By Chris Reed.
The city of Huntington Beach and the state government are suing each other over the state’s attempts to require that local governments step up housing construction. Besides affecting the housing crisis that Gov. Gavin Newsom calls an “existential” threat to California, the litigation could break ground in establishing how far charter cities – which have their own de facto constitutions – can go in rejecting state edicts.
The state’s lawsuit – filed in Orange County Superior Court by Attorney General Xavier Becerra on Jan. 25 at Newsom’s behest – is the first to be filed under a 2017 law that allows the state to pursue legal action against local governments that don’t comply with their housing requirements.
The state wants to compel Huntington Beach to build 533 low-income housing units by Dec. 31, 2021, to meet its state quota. The city has only approved about 100 such units,according to the Southern California News Group.
City attorney sees H.B. singled out for its politics
Huntington Beach City Attorney Michael Gates maintains that as a charter city, his city should be able to set its own housing policies. He also hinted that there were political motives driving the actions of Democrats Newsom and Becerra. “It is noteworthy that Sacramento is suing only the city of Huntington Beach, while over 50 other cities in California have not yet met” their targets, he wrote in a statement. Huntington Beach has been a Republican redoubt for decades.
But state officials said they were motivated by Huntington Beach’s bad faith. Not only did the city refuse to provide a housing plan in compliance with state rules, in 2015, the City Council revised zoning rules to reduce by 2,400 the number of homes allowed in a neighborhood on the eastern edge of the city near Interstate 405.
While the state’s suit got far more attention, Huntington Beach’s suit – filed Jan. 17 in Orange County Superior Court – also involves high stakes. The city is targeting Senate Bill 35, the high-profile 2017 state law crafted by state Sen. Scott Wiener, D-San Francisco, that limits the ability of local governments to block housing projects that meet certain conditions, such as using union labor and including a portion of affordable units.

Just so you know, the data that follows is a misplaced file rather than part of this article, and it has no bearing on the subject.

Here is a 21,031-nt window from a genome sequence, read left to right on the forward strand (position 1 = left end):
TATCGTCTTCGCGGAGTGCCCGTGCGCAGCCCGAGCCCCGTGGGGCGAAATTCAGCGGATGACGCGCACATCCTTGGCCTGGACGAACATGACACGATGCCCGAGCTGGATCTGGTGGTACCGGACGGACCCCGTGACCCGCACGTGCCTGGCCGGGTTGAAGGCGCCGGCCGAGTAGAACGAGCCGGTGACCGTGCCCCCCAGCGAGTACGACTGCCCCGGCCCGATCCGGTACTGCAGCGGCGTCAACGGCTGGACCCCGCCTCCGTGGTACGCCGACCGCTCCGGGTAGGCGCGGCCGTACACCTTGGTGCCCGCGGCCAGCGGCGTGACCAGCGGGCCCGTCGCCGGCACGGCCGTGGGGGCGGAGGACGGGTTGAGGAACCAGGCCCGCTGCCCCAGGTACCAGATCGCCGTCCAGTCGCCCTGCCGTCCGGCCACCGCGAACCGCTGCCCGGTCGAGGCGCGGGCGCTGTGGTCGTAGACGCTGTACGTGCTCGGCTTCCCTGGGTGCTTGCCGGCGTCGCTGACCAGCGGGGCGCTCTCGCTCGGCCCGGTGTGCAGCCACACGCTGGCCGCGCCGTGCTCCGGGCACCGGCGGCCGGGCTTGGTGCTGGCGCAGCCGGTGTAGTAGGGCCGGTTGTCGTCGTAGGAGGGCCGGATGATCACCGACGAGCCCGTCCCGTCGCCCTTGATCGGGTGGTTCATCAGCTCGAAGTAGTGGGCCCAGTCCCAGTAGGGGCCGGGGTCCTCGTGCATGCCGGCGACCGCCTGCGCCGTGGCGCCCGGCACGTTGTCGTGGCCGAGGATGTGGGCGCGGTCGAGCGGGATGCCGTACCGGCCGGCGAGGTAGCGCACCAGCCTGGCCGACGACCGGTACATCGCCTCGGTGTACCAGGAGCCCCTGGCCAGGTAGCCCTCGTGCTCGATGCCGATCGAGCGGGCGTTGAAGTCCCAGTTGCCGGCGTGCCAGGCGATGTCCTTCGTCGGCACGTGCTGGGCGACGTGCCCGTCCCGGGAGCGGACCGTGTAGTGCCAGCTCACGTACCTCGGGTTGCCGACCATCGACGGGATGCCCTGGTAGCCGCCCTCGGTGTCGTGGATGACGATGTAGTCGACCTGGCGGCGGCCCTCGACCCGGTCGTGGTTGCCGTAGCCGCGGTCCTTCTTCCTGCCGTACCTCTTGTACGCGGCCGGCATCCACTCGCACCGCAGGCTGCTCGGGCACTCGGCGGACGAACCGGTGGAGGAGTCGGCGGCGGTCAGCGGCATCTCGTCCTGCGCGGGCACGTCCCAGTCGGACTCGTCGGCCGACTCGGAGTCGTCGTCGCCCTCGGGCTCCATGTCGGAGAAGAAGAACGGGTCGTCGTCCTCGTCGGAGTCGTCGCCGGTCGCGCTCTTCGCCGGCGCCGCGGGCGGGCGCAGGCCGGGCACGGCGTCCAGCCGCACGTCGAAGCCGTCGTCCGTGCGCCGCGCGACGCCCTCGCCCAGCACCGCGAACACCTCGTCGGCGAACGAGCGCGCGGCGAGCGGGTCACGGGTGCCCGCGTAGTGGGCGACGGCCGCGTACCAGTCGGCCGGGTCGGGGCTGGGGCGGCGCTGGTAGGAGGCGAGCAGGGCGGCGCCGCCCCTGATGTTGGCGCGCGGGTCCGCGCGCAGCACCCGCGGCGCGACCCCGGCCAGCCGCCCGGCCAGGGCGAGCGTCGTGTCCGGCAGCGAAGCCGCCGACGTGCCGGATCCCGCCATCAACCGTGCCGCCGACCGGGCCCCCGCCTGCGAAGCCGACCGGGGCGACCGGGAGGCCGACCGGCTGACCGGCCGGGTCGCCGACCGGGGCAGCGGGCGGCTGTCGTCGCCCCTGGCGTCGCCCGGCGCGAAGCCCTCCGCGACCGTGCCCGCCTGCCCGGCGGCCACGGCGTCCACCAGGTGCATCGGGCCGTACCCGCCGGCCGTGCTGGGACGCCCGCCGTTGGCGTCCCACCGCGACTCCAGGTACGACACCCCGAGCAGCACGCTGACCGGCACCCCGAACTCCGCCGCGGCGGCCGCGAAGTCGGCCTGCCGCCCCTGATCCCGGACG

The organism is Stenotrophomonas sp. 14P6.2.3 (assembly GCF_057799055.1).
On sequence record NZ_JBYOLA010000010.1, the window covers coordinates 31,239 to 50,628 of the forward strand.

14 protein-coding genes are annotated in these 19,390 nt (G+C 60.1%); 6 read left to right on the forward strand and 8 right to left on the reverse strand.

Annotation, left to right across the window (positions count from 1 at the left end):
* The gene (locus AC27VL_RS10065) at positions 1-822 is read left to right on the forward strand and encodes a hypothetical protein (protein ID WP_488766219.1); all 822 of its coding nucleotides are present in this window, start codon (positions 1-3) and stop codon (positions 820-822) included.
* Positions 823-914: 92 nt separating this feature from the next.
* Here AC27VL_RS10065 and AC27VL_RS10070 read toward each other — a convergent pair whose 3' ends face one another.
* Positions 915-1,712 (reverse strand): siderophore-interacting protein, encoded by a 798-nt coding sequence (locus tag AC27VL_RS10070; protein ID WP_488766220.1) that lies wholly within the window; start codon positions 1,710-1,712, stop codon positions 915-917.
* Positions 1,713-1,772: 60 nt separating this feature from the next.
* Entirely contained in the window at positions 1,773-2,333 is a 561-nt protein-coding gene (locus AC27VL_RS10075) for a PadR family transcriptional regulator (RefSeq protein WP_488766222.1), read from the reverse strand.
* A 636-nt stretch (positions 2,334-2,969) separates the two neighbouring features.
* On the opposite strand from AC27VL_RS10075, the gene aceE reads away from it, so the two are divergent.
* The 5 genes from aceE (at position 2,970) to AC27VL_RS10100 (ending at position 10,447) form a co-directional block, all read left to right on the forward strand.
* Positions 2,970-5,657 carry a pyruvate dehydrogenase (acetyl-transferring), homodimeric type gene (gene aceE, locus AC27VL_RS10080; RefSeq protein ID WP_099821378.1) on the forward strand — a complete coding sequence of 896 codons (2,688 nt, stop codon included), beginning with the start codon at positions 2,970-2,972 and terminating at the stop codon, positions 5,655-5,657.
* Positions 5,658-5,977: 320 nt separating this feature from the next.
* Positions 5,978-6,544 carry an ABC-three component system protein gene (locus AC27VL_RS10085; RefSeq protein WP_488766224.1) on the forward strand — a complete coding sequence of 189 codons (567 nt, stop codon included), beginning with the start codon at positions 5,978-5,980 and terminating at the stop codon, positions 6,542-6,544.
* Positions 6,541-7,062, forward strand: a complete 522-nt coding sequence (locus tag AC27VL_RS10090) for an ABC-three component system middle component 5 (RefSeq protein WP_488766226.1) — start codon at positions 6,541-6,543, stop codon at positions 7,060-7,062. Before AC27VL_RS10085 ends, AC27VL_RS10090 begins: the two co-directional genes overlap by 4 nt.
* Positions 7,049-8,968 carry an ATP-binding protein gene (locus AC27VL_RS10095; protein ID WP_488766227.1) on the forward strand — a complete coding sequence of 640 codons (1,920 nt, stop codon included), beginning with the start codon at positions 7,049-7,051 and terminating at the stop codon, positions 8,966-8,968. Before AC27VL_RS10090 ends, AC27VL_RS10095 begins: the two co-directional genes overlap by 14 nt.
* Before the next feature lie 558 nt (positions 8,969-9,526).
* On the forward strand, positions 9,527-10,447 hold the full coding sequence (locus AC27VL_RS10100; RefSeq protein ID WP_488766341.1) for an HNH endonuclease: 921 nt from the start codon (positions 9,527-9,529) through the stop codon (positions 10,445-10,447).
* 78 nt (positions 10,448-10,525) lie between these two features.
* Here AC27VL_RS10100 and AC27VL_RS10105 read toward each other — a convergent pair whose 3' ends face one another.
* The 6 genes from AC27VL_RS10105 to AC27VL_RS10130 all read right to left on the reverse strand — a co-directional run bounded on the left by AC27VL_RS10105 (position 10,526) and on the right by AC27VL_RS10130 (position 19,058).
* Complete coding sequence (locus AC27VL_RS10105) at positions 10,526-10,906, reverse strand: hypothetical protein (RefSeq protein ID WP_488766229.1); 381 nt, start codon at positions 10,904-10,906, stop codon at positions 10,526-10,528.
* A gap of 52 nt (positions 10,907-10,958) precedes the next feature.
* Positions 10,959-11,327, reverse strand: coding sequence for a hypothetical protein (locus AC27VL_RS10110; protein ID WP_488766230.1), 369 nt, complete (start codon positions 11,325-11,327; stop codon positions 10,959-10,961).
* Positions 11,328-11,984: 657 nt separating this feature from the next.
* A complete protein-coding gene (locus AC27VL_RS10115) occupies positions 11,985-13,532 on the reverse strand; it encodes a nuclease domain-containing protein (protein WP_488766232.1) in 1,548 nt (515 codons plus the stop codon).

“It’s one thing to have more basic housing laws come out of Sacramento; it’s another to have Sacramento try to micromanage cities’ zoning and attempt to approve development projects in spite of the city,” Gates told the San Francisco Chronicle. “It’s really nothing more than the city trying to maintain its local control.”
Can charter cities defy state’s housing edicts?
Wiener blasted Huntington Beach in a statement given to his hometown paper. “Huntington Beach’s dismissive approach to housing – claiming there is no problem and that the state should just mind its own business – is Exhibit A for why we have a crisis in this state.”
When SB35 was discussed in 2017, there is no indication from a Nexis news search that Wiener or any lawmaker saw charter cities as being exempt from the bill’s requirements.
But lawyers for the League of California Cities have used language similar to that in Huntington Beach’s lawsuit to assert that there are limits to state power over charter cities. “The benefit of becoming a charter city is that charter cities have supreme authority over ‘municipal affairs,’” states the league’s legal primer on the topic. “In other words, a charter city’s law concerning a municipal affair will trump a state law governing the same topic.”
About one-quarter of California’s 478 cities have charter status. If Huntington Beach wins its challenge to SB35, general law cities that want to regain greater control over local planning could craft proposed charters and ask their voters to approve them under a process laid out in the state Constitution.